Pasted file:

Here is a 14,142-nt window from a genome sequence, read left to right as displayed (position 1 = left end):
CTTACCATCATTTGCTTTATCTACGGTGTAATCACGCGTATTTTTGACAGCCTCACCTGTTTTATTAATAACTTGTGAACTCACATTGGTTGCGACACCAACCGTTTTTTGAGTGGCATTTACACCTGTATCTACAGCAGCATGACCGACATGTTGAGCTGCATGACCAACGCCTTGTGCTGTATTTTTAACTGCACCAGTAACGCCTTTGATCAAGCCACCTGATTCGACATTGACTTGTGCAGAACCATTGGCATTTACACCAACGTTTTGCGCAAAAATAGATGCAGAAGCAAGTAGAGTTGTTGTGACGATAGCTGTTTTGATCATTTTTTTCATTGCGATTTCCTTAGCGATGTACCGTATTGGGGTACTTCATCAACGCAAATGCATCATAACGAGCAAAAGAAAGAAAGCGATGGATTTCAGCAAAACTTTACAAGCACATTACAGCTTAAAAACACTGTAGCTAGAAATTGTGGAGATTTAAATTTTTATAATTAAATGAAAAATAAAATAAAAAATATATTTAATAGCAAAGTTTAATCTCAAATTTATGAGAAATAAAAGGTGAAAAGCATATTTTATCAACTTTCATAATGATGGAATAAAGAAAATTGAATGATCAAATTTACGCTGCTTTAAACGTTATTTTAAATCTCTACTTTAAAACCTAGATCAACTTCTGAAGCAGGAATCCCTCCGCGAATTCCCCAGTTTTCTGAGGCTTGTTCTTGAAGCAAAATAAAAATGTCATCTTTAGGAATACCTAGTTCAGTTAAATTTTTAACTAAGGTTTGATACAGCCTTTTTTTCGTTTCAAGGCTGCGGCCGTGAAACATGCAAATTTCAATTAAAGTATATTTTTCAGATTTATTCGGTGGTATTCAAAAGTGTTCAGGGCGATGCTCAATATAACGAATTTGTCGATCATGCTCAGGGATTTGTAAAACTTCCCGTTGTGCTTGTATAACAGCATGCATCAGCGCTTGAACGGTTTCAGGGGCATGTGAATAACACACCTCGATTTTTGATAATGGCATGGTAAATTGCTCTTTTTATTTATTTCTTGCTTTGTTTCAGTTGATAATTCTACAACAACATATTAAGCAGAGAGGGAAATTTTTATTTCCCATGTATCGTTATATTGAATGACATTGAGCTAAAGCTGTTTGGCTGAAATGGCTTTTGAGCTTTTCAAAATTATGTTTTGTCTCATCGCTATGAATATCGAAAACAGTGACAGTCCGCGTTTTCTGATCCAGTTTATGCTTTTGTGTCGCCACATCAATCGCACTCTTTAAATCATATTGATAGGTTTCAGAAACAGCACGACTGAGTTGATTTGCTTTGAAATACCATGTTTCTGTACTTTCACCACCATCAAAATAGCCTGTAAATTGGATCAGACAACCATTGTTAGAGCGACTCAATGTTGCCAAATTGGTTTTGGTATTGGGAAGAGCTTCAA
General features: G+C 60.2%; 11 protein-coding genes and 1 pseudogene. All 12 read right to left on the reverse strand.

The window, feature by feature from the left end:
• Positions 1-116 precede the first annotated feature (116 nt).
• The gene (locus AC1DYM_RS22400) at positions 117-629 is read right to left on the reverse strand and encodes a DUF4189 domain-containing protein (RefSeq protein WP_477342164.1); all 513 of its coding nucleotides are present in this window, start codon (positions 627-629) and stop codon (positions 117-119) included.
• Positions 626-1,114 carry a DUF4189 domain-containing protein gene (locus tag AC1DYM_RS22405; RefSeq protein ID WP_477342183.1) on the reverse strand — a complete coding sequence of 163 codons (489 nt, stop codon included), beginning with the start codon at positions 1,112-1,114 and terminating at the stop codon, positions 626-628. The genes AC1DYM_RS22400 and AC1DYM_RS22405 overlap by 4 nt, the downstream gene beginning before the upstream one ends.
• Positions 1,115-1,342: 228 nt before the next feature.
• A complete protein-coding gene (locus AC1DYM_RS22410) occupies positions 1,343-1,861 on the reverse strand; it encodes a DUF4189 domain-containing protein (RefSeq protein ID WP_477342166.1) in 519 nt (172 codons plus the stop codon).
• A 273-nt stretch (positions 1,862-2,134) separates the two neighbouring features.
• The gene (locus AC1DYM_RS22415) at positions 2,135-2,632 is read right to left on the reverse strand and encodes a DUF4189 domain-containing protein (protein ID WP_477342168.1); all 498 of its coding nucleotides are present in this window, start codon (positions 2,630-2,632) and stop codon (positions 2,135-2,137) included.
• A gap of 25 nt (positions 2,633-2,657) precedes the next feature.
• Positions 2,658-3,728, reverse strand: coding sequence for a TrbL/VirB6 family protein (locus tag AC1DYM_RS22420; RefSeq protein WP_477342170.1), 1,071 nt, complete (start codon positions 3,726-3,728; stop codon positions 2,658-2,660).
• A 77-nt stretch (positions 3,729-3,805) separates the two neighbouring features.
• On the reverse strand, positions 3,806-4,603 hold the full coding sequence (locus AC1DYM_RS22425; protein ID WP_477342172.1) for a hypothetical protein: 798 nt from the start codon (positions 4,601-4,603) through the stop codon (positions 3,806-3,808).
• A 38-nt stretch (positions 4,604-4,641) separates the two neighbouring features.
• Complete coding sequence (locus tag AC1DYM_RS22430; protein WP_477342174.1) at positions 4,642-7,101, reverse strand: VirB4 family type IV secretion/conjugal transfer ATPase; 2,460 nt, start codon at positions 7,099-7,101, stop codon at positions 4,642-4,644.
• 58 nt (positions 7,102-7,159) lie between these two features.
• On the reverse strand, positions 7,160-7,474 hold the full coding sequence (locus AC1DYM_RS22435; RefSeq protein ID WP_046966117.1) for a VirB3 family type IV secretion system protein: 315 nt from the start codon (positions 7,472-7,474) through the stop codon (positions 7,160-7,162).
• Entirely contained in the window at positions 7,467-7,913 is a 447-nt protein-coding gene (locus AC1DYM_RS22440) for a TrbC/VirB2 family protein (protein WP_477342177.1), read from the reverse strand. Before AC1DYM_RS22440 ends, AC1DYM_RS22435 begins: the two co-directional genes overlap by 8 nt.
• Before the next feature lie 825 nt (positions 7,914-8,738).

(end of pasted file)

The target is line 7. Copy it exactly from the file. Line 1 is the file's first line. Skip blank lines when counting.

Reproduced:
• Positions 626-1,114 carry a DUF4189 domain-containing protein gene (locus tag AC1DYM_RS22405; RefSeq protein ID WP_477342183.1) on the reverse strand — a complete coding sequence of 163 codons (489 nt, stop codon included), beginning with the start codon at positions 1,112-1,114 and terminating at the stop codon, positions 626-628. The genes AC1DYM_RS22400 and AC1DYM_RS22405 overlap by 4 nt, the downstream gene beginning before the upstream one ends.